From the Observer today, in its business editorial:
John Cridland, the CBI's nerdy director general, is hardly the man for a punch-up. But in a sunny Westminster conference room last Thursday, he launched what he bullishly called a "fightback". Just as cabinet ministers have been shamed into offering to tell us about their personal finances, Britain's businesses are shouting from the rooftops about how much tax they pay.
Why are they having to do this? As the Observer says:
When the CBI launches a broadside about some aspect of public policy, it is usually aimed at the government. But Treasury minister David Gauke sat grinning on the stage with Cridland, and echoed everything he said about the importance of tax competitiveness and making Britain business-friendly. Instead, Cridland made it very clear why the CBI and its member companies are putting their heads above the parapet: they know they are losing the public argument.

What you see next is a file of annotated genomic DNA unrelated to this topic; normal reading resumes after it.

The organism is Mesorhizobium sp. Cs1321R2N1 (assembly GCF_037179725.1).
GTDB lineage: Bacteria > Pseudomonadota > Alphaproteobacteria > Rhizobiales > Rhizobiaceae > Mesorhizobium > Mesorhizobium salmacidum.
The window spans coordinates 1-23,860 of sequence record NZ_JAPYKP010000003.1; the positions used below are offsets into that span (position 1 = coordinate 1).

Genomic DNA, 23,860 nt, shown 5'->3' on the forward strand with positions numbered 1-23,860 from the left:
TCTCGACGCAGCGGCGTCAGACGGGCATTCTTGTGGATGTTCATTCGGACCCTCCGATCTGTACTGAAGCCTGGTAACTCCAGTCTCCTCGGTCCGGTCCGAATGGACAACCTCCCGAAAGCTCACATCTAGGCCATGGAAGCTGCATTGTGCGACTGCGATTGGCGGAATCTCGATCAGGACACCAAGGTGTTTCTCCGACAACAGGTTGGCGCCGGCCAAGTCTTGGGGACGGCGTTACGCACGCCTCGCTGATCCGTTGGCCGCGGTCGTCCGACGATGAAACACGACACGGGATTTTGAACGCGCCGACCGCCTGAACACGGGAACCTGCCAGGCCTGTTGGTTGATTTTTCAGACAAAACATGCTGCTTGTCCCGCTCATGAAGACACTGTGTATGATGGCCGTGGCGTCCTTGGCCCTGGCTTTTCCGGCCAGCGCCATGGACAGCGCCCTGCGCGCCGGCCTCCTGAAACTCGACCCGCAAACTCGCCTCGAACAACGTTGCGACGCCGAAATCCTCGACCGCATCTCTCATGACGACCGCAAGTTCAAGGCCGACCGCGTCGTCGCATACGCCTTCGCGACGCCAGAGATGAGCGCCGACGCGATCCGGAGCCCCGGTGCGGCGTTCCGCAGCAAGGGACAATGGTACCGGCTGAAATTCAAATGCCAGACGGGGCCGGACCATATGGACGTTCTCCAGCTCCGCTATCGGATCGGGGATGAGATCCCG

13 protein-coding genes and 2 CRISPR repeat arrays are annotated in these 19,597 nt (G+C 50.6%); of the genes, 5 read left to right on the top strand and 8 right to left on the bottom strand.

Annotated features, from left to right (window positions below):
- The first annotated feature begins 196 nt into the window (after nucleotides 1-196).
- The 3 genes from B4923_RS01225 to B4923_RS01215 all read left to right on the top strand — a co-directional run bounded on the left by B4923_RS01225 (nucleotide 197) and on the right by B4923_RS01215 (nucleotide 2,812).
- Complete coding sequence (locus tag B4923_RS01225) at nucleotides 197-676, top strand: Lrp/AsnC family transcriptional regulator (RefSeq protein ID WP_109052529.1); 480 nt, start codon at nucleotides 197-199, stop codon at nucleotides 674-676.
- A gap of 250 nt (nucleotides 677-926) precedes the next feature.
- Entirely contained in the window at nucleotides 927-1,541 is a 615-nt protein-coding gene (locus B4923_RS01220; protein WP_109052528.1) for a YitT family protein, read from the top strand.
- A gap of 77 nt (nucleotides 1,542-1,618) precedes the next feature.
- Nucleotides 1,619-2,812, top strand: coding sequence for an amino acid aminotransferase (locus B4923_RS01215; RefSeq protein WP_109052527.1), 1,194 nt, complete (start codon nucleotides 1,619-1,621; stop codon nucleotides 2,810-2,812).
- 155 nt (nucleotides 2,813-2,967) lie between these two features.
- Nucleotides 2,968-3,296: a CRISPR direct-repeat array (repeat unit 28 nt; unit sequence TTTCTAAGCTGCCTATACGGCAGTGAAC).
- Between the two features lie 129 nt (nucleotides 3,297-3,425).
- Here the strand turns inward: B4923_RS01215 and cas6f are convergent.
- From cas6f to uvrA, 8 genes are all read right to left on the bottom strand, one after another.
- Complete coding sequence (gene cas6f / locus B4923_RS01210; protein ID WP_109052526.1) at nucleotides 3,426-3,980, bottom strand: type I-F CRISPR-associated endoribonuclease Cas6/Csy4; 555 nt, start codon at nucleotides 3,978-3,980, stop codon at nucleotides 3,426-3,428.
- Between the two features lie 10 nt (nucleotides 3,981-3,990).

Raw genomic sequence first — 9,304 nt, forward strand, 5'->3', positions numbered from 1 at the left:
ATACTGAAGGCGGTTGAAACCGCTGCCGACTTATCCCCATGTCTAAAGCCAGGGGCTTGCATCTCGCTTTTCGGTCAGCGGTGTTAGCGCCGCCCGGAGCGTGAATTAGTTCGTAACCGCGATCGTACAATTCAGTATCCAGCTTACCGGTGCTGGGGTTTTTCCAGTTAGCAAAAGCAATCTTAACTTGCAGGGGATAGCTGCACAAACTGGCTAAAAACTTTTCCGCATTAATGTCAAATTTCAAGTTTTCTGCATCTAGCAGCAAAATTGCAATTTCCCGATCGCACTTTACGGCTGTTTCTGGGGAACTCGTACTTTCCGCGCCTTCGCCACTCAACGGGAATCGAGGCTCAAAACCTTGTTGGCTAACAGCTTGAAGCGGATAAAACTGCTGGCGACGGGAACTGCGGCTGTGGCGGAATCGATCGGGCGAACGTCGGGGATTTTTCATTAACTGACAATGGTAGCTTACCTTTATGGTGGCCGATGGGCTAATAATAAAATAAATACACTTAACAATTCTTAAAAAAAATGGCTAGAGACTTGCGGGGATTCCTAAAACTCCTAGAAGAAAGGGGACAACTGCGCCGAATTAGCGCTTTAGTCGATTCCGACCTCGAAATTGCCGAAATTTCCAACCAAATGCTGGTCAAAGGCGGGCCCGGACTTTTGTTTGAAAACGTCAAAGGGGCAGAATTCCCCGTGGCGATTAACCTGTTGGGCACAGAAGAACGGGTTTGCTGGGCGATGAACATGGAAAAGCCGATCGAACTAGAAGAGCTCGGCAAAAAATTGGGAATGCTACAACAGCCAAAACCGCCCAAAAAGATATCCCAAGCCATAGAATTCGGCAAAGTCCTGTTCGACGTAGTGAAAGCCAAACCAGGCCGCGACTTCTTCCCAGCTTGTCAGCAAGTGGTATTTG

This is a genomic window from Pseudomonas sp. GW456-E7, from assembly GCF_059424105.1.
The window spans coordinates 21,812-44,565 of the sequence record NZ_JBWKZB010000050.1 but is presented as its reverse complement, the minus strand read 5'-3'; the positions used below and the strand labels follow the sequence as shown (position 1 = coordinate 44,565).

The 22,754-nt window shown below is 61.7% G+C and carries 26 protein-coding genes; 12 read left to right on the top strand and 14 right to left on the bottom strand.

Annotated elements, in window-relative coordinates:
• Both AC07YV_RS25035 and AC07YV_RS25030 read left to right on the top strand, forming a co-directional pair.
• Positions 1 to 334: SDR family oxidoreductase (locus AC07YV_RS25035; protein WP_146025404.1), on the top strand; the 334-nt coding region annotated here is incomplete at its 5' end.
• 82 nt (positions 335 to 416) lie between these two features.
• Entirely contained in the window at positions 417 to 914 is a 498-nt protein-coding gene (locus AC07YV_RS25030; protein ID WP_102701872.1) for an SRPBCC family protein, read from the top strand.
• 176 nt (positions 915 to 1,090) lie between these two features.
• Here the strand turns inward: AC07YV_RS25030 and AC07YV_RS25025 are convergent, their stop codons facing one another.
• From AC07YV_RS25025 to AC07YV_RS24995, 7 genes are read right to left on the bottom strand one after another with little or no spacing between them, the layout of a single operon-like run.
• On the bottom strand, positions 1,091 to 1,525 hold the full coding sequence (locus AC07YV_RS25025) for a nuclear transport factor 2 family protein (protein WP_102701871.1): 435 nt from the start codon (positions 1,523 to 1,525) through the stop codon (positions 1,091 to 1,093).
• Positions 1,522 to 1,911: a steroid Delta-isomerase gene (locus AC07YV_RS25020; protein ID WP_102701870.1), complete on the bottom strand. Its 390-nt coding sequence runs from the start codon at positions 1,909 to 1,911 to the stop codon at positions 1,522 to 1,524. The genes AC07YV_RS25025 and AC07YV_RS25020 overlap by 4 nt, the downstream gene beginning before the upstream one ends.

And who are they losing it to?
Campaign groups such as UK Uncut and the Tax Justice Network have powerfully made the case that by exploiting loopholes, playing one government off against another and exerting considerable lobbying power, international corporations have been able to avoid paying their fair share.
Absolutely right. We know that's true. And they're really worried. As the Observer also noted:
The fact that Cridland was flanked by the heads of tax at BP and GE, both keen to stress how responsible they are in meeting their obligations, showed that big corporations know they need to come out fighting.
The trouble is, that as my series of blogs over the last day or so have shown - they can't even get the facts they're using to fight back with right - and many of the errors they're making are really very, very basic. Which does perhaps put them in sound company with their friend, Tory Treasury minister David Gauke. It seems the Treasury and CBI alike want to shoot themselves in the foot on tax right now, and have take remarkably accurate aim given how much else they can be shown to have got wrong.